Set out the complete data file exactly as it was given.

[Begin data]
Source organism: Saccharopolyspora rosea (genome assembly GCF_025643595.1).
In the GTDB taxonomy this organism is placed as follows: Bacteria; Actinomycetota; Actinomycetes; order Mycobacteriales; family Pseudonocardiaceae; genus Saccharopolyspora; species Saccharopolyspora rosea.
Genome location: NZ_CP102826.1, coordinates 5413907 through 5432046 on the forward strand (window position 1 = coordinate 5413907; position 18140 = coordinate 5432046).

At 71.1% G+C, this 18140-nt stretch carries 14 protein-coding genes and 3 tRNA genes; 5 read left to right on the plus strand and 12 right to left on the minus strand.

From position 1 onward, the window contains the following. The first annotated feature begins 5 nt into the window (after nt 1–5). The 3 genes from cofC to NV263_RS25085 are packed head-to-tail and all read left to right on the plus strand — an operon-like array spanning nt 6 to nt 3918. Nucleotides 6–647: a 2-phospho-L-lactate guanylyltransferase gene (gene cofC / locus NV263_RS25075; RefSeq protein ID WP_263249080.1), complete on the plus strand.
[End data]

Source organism: Saccharopolyspora rosea (genome assembly GCF_025643595.1).
In the GTDB taxonomy this organism is placed as follows: Bacteria; Actinomycetota; Actinomycetes; order Mycobacteriales; family Pseudonocardiaceae; genus Saccharopolyspora; species Saccharopolyspora rosea.
Genome location: NZ_CP102826.1, coordinates 5413907 through 5432046 on the forward strand (window position 1 = coordinate 5413907; position 18140 = coordinate 5432046).

At 71.1% G+C, this 18140-nt stretch carries 14 protein-coding genes and 3 tRNA genes; 5 read left to right on the plus strand and 12 right to left on the minus strand.

From position 1 onward, the window contains the following. The first annotated feature begins 5 nt into the window (after nt 1–5). The 3 genes from cofC to NV263_RS25085 are packed head-to-tail and all read left to right on the plus strand — an operon-like array spanning nt 6 to nt 3918. Nucleotides 6–647: a 2-phospho-L-lactate guanylyltransferase gene (gene cofC / locus NV263_RS25075; RefSeq protein ID WP_263249080.1), complete on the plus strand.